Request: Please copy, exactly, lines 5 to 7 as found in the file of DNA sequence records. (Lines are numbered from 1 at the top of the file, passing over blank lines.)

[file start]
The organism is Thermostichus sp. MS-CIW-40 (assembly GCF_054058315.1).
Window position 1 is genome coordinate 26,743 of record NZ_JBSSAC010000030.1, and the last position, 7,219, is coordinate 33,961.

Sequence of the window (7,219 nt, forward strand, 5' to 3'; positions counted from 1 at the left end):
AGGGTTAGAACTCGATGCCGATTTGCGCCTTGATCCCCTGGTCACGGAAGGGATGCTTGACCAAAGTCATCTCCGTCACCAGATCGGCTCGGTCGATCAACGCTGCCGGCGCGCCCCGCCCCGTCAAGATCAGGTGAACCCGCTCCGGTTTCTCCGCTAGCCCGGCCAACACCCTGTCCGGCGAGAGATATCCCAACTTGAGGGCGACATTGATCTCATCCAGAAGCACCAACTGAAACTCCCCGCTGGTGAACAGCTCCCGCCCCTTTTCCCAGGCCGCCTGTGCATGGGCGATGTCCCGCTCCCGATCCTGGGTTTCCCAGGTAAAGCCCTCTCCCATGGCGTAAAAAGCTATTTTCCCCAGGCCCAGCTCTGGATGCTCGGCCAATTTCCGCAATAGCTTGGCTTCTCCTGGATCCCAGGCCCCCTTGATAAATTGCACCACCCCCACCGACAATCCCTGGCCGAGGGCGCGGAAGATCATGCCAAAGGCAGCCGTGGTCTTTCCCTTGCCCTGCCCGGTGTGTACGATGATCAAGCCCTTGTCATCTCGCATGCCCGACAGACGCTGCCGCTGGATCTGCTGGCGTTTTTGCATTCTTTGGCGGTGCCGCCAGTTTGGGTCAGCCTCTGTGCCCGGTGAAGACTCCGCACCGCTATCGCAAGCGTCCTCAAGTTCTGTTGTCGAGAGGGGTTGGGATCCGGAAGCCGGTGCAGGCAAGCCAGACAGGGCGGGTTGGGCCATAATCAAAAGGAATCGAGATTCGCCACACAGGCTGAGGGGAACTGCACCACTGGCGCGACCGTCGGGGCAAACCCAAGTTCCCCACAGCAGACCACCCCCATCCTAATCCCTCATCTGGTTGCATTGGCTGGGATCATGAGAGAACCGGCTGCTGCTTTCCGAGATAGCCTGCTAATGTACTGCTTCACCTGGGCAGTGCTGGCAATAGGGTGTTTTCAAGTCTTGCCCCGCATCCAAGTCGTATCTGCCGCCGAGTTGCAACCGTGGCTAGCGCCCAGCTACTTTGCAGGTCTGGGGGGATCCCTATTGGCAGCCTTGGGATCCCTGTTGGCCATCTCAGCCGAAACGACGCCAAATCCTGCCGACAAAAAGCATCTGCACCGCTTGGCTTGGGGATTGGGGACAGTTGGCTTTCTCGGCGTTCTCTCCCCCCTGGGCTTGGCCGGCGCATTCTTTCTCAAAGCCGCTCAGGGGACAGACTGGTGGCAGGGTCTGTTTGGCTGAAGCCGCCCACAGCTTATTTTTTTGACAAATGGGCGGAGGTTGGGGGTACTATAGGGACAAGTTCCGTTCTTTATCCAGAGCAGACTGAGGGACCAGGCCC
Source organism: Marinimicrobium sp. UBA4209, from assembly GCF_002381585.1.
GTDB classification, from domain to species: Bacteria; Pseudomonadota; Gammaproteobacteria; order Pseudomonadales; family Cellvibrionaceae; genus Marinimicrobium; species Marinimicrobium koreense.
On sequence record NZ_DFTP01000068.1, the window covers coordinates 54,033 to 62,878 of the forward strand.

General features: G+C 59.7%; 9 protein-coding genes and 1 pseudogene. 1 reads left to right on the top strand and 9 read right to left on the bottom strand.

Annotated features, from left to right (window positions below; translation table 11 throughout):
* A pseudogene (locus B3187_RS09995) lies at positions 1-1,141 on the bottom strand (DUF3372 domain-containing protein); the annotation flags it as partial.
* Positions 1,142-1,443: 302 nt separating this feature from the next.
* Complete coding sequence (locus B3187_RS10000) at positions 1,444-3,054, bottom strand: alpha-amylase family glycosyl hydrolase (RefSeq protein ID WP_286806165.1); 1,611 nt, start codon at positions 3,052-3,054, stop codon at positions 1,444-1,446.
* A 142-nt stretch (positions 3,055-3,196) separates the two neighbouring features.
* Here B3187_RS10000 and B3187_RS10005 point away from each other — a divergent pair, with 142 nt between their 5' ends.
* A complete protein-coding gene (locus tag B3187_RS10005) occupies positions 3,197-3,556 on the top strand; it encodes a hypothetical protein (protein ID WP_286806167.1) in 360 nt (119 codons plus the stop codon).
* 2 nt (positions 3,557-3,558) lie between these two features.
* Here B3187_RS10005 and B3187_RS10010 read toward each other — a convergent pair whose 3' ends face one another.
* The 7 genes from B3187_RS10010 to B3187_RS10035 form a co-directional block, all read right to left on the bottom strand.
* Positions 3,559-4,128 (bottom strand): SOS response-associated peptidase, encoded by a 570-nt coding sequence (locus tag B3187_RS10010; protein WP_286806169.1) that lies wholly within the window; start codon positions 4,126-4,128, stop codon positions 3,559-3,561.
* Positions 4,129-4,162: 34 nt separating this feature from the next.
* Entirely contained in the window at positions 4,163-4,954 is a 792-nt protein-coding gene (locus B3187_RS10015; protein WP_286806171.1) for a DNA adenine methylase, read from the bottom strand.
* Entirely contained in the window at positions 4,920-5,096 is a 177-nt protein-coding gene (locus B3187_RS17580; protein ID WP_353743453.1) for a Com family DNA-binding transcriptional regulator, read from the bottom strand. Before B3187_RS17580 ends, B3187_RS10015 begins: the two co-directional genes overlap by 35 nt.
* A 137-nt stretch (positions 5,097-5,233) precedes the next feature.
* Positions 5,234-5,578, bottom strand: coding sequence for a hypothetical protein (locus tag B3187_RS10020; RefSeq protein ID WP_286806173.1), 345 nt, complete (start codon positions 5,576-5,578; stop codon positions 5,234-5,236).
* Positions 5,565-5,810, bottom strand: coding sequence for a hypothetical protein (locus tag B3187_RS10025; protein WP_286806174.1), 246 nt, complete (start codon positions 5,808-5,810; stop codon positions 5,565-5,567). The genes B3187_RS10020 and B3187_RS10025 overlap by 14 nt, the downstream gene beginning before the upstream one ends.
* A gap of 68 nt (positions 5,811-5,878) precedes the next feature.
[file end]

Source organism: Marinimicrobium sp. UBA4209, from assembly GCF_002381585.1.
GTDB classification, from domain to species: Bacteria; Pseudomonadota; Gammaproteobacteria; order Pseudomonadales; family Cellvibrionaceae; genus Marinimicrobium; species Marinimicrobium koreense.
On sequence record NZ_DFTP01000068.1, the window covers coordinates 54,033 to 62,878 of the forward strand.